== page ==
3 Ways Asian Start-ups Can Get More Money During the Holidays–With Little Risk
Nearly $70 billion in holiday gifts end up as costly returns. Here’s how improving gift giving can help.
PHOTO CREDIT: Getty Images
Many businesses and startups get excited about holiday sales opportunities like black friday, cyber monday and last minute holiday shoppers. But few realize that holiday sales don't just have goldmines, but landmines as well. Per Optoro nearly $70 billion dollars of gifts will be returned during the holidays, of which one quarter to one half of that value cannot be recouped. It is even worse if you sell online, as one third of e-commerce purchases are estimated to be returned per Kurt Salmon Associates.
At the core is the truth that we are collectively bad at gift giving. This is because we often have mixed motives for gift giving, particularly at the holidays. More often than we want to admit, we gift out of obligation, without really thinking, knowing or caring about what the recipient wants. If we were good at gift giving, re-gifting wouldn't be so rampant half of consumers believe they have received a re-gifted present per CreditDonkey
To make more money during the holidays, you have to change your thinking, your target and your tactics. Your mindset should be win long-term relationships not just temporary transactions. This implies your seasonal strategy should be to acquire superconsumers and convert potential superconsumers, who want a long term relationship and thus have great life time value. Finally, you should embrace three tactics that can help you execute your new thinking and target.
Offer both great deals and unique value at the holidays.
When it comes to black friday or cyber monday, most people think about the great deals and discounts that can had. This is still important, but it shouldn't the entirety of your offer during the holidays. Think about introducing unique products that are more expensive because they have even better or more benefits. This will naturally appeal to superconsumers during the season.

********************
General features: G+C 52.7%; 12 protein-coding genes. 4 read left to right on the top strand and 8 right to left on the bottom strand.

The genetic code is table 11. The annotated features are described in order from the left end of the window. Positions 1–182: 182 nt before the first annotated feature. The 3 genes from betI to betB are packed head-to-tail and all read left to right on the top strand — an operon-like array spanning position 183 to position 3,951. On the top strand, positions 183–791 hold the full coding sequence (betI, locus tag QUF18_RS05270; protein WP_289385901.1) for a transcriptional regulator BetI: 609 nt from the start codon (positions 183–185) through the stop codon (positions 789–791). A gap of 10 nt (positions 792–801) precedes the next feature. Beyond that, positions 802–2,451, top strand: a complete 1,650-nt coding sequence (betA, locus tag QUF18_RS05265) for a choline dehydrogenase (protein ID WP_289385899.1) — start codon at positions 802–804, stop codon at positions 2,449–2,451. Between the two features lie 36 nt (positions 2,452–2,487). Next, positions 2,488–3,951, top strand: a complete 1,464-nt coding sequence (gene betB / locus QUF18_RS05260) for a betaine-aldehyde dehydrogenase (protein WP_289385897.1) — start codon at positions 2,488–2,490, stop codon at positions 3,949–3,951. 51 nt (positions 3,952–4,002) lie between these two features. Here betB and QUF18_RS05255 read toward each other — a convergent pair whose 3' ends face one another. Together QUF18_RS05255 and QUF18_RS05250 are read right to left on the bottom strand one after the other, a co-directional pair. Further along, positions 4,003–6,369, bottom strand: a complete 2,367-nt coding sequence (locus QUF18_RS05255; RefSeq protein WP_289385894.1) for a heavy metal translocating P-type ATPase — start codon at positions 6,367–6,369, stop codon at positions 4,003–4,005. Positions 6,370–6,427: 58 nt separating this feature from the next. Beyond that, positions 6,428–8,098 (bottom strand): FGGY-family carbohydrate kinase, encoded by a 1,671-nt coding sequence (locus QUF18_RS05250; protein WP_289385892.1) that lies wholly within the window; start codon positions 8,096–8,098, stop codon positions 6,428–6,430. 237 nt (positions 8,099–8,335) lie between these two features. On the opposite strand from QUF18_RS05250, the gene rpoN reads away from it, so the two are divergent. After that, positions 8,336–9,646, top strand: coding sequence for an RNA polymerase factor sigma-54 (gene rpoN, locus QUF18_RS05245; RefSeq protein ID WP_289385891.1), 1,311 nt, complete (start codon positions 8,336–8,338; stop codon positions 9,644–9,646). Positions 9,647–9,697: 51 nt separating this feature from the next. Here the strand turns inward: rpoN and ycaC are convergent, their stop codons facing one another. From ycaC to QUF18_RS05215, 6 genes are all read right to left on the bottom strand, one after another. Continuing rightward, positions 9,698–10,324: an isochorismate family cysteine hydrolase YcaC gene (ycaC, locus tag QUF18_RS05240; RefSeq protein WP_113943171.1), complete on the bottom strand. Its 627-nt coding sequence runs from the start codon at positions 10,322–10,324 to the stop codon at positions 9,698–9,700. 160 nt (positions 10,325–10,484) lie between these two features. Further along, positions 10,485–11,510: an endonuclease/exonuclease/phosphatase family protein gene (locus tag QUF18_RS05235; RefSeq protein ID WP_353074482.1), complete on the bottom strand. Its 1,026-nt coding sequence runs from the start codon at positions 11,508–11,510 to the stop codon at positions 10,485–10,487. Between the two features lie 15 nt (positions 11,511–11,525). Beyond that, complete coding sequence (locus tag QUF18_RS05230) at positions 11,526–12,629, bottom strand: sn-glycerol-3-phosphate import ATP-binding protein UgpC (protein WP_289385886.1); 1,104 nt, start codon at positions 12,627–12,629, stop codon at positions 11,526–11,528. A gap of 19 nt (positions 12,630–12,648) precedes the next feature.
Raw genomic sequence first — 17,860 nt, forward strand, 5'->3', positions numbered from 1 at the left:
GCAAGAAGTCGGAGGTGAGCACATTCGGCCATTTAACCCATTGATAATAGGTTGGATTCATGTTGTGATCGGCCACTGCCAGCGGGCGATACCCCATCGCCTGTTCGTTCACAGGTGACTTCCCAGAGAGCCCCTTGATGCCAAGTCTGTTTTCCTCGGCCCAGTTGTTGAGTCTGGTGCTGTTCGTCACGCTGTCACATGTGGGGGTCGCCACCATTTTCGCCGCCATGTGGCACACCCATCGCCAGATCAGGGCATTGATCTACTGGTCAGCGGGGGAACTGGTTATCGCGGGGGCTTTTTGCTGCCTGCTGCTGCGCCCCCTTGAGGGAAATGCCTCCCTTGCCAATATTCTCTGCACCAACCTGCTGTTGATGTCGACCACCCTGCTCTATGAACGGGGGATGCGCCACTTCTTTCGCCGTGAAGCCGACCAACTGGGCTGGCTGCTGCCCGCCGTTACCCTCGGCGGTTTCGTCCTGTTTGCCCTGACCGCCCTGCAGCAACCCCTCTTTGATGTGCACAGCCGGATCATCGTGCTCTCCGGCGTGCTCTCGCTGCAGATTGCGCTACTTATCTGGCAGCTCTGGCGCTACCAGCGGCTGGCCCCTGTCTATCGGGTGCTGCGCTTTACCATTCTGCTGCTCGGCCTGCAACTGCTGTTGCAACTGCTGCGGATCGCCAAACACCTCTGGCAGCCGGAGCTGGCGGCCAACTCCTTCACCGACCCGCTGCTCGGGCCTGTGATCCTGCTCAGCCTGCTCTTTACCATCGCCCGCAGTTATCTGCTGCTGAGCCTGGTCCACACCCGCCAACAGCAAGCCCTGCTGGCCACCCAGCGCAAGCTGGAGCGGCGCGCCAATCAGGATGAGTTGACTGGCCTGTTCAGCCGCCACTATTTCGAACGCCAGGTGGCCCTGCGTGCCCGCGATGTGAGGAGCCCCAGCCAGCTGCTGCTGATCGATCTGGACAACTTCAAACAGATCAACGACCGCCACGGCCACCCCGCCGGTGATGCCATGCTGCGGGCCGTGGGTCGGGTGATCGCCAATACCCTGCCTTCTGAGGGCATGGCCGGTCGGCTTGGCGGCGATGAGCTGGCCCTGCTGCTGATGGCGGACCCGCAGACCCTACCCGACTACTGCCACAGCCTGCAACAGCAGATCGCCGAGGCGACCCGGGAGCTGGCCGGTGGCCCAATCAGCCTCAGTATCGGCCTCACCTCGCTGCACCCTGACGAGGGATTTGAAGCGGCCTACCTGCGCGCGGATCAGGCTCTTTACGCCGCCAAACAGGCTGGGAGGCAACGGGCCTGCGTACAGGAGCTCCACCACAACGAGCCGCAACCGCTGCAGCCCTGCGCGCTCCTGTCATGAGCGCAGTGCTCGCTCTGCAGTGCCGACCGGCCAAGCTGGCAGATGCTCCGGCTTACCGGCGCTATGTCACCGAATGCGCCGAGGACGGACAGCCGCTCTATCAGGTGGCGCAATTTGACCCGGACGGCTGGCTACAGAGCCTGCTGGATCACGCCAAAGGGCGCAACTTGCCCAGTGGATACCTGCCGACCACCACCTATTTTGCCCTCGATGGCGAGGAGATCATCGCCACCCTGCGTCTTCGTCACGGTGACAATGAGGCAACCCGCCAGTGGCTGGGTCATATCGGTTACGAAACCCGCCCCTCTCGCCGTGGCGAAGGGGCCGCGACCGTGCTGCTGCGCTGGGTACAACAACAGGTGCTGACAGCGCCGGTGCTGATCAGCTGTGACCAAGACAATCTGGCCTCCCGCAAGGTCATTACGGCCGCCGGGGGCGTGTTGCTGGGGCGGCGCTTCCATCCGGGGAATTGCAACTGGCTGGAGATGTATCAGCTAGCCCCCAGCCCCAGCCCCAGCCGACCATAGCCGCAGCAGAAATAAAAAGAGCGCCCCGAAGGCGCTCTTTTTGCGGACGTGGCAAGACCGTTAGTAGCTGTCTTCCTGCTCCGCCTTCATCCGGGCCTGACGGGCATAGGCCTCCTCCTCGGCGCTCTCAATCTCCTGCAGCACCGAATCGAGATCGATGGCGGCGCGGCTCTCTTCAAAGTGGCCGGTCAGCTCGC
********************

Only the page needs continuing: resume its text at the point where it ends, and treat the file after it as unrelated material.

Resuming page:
Costco does a magical job of this in candy for Halloween. Costco routinely has the number one selling product for Halloween, largely because they manually combine the top candy brands from competitors into one large bag for Halloween. You can't get it any other time of the year, nor can you get it from any other retailer.
Sell subscriptions that last all year, not just the holidays.
In my experience, products are more easily returned than services. And you can easily turn your product into a service if you convert it into a subscription. When Netflix first came out, I loved the DVD by mail product so much I called them and asked if I could gift my brother-in-law Netflix for Christmas for 12 months. They were surprised by the request and weren't sure, but ultimately helped accommodate my request which turned out to be a great gift. Last I heard, he's still a Netflix user.
This seems like it is upping the ante during the holidays where deals abound, but that is the point. You want to appeal to the highest common denominator, not the lowest, if you want to retain relationships that last all year. The beauty is that superconsumers often don't have seasonal spikes in their consumption. Sparkling wine superconsumers buy it year round, whereas the category sales spike at the holidays. Win those superconsumers, and you'll have a consumer year round.
When in doubt, push gift cards not gifts.
This may seem like a lame gift, but it is still better than a bad gift. The truth is the National Retail Federation says that 59 percent of consumers want to receive a gift card, as it gives them more flexibility to buy what they want, when they want it.
Gift cards are a huge win-win-win. The recipient likes the flexibility. The gift giver is grateful for the easier path to a good gift outcome. The retailers/manufacturers like it because it reduces returns, but also a good amount of gift cards go unused which turns into pure profit for them.
But perhaps even more important is the opportunity to build a list of potential superconsumers that you can use to re-market to them in the future. The data gathering opportunities amongst people who love the category a lot and spend even more has lasting strategic value that will cause the whole year to be happy, not just at the holidays.